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Alpine Glass, Inc v. Illinois Farmers Insurance Company; Mid-Century Insurance Company

United States Court of Appeals FOR THE EIGHTH CIRCUIT


June 17, 2011

ALPINE GLASS, INC., APPELLEE,
v.
ILLINOIS FARMERS INSURANCE COMPANY; MID-CENTURY INSURANCE COMPANY, APPELLANTS.

Appeal from the United States District Court for the District of Minnesota.

The opinion of the court was delivered by: Wollman, Circuit Judge.

Submitted: December 16, 2010

Before WOLLMAN, BRIGHT, and COLLOTON, Circuit Judges.

Illinois Farmers Insurance Company and Mid-Century Insurance Company (collectively, Farmers) appeal from the district court's*fn1 orders dismissing Farmers's counterclaim that Alpine Glass, Inc. (Alpine), violated Minnesota's anti-incentive statute, granting summary judgment in favor of Alpine on Farmers's counterclaim for breach of contract, and denying Farmers's motion to vacate the arbitration award. We affirm.

I. Background

We begin with a summary from the district court:

This is the latest round in the seemingly endless litigation between automobile insurers and auto-glass shops in Minnesota. Auto-glass shops repair or replace the windshields of customers and bill the customers' insurers. The insurers often refuse to pay the bills and accuse the auto-glass shops of trying to gouge them by charging ridiculously high prices for simple repairs. The auto-glass shops cry foul and accuse the insurers of trying to coerce consumers to accept shoddy work from cut-rate shops. Occasional attempts by the Minnesota Legislature to address this long-running dispute seem only to trigger additional rounds of litigation.

D. Ct. Order of Feb. 26, 2010, at 1.

Under Minnesota law, an insured who has purchased auto-glass coverage may select any vendor to repair or replace auto glass. Minn. Stat. § 72A.201, subd. 6(14)-(16). The insurer is required to pay the vendor directly for auto-glass work and must pay "a competitive price that is fair and reasonable within the local industry at large." Id. (quoted language at subd. 6(14)). The vendor may not offer or give the following as an inducement to the insured to purchase its goods or services: "any rebate, gift, prize, bonus, coupon, credit, referral fee, trade-in or trade-in payment, advertising or other fee or payment, or any other tangible thing or item of monetary value." Id. § 325F.783(a)(2).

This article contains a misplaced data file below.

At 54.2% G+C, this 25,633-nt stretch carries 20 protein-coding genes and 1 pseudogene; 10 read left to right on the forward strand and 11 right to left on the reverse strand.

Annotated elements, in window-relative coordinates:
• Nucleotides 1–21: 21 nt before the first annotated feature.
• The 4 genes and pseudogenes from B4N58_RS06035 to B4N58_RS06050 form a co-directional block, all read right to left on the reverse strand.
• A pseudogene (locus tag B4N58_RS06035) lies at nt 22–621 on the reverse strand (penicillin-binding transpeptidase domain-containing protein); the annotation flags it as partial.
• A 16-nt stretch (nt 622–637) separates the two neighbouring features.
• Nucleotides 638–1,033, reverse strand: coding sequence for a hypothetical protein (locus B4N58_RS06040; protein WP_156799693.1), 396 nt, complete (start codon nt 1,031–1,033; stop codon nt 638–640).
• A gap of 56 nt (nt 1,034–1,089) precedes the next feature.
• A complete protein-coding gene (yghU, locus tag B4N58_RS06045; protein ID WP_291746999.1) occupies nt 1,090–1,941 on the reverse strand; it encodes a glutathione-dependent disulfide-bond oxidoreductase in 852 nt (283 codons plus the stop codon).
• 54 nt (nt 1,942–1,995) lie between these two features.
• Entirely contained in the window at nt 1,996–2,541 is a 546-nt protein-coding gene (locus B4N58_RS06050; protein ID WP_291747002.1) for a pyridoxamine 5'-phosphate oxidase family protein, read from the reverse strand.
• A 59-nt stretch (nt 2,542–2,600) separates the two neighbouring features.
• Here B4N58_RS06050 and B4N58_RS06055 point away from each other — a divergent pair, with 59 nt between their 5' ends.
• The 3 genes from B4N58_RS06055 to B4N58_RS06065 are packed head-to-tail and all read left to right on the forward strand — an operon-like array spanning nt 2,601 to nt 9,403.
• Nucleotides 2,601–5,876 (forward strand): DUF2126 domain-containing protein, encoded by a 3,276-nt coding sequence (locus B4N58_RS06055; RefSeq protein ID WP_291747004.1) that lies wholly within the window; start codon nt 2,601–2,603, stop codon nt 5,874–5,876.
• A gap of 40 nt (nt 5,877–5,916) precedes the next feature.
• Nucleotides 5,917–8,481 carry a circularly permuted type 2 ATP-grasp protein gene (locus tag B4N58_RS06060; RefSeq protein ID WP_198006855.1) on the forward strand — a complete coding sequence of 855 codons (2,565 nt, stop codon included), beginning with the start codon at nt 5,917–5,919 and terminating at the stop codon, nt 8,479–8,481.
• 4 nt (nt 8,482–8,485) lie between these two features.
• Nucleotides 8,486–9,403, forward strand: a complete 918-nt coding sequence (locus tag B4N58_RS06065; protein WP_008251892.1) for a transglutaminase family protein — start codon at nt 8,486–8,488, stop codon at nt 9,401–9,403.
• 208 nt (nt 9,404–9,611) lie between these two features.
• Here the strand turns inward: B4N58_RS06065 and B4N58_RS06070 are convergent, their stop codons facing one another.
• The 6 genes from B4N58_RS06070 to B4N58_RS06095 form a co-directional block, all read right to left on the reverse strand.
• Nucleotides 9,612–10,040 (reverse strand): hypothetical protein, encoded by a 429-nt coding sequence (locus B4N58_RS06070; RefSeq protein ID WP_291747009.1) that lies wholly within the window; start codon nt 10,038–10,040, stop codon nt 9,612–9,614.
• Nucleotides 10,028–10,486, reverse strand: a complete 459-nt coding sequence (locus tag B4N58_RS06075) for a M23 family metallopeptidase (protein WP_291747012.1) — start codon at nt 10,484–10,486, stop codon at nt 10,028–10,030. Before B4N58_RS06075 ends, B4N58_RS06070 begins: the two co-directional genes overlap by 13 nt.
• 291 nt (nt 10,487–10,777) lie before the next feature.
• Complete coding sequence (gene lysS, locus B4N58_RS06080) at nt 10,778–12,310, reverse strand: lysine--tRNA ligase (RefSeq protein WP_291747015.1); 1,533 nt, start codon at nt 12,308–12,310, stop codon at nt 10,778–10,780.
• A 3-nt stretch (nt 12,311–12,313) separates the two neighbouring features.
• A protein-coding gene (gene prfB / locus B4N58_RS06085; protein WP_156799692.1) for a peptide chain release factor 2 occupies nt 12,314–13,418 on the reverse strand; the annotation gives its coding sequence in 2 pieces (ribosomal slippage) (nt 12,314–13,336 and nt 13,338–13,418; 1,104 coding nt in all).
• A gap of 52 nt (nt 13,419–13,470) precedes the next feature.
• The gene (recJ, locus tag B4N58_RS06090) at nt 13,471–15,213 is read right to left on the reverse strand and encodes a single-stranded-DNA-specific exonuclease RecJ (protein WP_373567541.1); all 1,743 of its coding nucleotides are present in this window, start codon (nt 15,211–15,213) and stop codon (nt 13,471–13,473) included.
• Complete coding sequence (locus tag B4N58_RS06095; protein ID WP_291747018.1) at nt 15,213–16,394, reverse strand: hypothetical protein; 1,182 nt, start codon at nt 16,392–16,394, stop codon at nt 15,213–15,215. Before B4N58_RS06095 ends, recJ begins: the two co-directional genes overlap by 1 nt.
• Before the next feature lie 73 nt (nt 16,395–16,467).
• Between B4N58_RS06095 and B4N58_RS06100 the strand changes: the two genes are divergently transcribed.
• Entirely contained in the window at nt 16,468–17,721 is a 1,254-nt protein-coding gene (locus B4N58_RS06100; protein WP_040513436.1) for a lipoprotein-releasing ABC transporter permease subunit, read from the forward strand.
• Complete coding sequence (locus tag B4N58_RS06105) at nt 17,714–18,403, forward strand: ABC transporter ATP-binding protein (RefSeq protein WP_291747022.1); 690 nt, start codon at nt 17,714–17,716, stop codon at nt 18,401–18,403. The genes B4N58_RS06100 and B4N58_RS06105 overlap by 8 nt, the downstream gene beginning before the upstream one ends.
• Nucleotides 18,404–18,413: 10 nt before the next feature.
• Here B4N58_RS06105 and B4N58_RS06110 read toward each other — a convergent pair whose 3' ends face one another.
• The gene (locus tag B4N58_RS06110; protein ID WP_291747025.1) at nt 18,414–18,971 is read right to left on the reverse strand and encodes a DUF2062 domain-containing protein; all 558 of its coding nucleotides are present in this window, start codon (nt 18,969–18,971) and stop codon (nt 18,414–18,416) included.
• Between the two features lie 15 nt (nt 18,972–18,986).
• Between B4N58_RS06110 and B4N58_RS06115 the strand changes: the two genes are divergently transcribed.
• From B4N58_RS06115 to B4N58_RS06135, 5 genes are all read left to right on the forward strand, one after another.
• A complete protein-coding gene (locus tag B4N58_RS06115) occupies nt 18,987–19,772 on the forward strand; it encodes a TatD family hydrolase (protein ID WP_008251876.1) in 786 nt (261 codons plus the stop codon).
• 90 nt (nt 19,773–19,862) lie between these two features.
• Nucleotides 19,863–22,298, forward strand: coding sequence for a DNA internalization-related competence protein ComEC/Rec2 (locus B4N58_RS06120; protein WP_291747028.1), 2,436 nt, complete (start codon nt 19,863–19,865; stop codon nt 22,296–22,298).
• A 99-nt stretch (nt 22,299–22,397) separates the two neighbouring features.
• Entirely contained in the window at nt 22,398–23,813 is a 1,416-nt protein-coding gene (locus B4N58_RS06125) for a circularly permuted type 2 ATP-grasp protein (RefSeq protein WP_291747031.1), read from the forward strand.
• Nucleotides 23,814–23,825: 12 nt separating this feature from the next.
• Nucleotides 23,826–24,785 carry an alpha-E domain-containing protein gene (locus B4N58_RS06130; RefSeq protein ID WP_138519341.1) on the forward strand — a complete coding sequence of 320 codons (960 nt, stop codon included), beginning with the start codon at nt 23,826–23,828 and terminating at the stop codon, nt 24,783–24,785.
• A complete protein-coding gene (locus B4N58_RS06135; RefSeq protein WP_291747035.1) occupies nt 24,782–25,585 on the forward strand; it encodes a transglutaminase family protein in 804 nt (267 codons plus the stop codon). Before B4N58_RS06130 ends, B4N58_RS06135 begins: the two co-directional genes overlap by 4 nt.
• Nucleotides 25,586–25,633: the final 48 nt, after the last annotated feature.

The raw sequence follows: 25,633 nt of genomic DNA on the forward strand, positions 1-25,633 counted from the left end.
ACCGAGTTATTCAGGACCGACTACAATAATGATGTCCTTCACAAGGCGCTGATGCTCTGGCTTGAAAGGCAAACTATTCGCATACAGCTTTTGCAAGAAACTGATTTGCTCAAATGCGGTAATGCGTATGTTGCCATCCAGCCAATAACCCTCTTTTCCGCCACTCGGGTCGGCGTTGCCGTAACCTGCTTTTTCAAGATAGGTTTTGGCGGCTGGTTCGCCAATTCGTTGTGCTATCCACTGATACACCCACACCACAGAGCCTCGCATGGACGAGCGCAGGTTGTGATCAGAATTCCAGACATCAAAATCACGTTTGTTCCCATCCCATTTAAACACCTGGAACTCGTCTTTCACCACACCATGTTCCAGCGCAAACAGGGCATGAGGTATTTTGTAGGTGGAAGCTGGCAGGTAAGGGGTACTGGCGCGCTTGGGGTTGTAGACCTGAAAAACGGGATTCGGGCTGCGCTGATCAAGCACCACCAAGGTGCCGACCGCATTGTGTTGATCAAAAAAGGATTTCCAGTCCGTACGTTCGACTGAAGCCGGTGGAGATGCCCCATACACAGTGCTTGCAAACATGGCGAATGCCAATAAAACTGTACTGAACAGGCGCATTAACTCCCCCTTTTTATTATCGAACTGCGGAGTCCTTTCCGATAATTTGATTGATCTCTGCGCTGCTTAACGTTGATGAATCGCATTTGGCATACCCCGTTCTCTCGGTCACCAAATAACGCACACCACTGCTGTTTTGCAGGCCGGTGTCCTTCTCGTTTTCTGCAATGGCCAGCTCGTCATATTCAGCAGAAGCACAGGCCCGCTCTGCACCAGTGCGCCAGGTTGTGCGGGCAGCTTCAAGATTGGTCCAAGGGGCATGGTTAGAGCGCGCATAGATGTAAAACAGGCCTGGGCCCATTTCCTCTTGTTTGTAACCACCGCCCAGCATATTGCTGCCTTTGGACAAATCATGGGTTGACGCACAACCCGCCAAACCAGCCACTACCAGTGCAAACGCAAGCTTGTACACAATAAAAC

A. Factual Background

Alpine is a vendor that repairs and replaces auto glass in Minnesota. Alpine provides price quotes to its customers for auto-glass work. If the customer carries auto-glass insurance, Alpine bills the quoted amount to the customer's insurer and releases the customer from any obligation to pay the difference between the amount billed and the amount the insurer pays. In return, the customer assigns the proceeds of the insurance policy to Alpine. Between May 2003 and January 2006, Alpine performed auto-glass work for Farmers's insureds, and the insureds assigned the proceeds of their insurance policies to Alpine. Alpine billed Farmers directly for the work it had completed.

Farmers insures automobile owners in Minnesota and provides auto-glass coverage. Every policy that Farmers issued to the insureds in this case contained the MN008 endorsement, which states that the maximum amount Farmers will pay for the repair or replacement of auto glass is the "prevailing competitive price." Most of the policies also contained the E1400 endorsement, which states that Farmers's "limit of liability for loss is the amount necessary to repair or replace safety glass."

In June 2002 and in February 2005, Farmers sent blast faxes*fn2 to Alpine that listed the prices Farmers intended to pay vendors for auto-glass goods and services. Each fax stated that the pricing structure set forth in the document "supersede[d] any prior pricing agreements with Farmers." During the relevant time frame, Farmers routinely received invoices from Alpine that did not conform with Farmers's pricing structure. Rather than paying Alpine the amount listed on the invoice, Farmers remitted a lesser amount, in accordance with the prices listed in its faxes.

This lawsuit arises from the dispute between Farmers and Alpine about how much Farmers is obligated to pay Alpine for auto-glass goods and services rendered on behalf of Farmers's insureds. At issue are 1,120 short-pay claims-claims in which Farmers remitted only part of the amount that Alpine invoiced.

B. Procedural History

Alpine, as assignee to the insureds, filed suit in state court seeking to consolidate the numerous claims and to compel arbitration under Minnesota's No-Fault Automobile Insurance Act. See Minn. Stat. § 65B.525. Farmers removed the action to federal district court, answered the complaint, and filed a counterclaim. The counterclaim alleged, among other things, that Alpine violated Minnesota's anti-incentive statute when it released customers from the difference between the amount Alpine billed and the amount Farmers paid, see § 325F.783, and that Alpine breached its unilateral contract with Farmers when it claimed amounts in excess of the prices listed in the blast faxes.

Alpine moved to dismiss the counterclaim. The district court granted the motion in part, dismissing six claims, including the claim alleging that Alpine violated Minnesota's anti-incentive statute. D. Ct. Order of Dec. 4, 2006, at 18. The district court allowed Farmers's breach-of-contract claim to proceed. Id. at 19. Thereafter, Farmers moved for summary judgment on its surviving claim, and Alpine moved to compel consolidated arbitration of the 1,120 short-pay claims. Following a hearing, the district court granted summary judgment in favor of Alpine on the breach-of-contract claim and ordered consolidated arbitration. D. Ct. Order of Mar. 30, 2007, at 1-2. The district court declined to decide which endorsement set Farmers's limit of liability, the MN008 or the E1400, leaving the issue to be decided in the first instance by the arbitrator.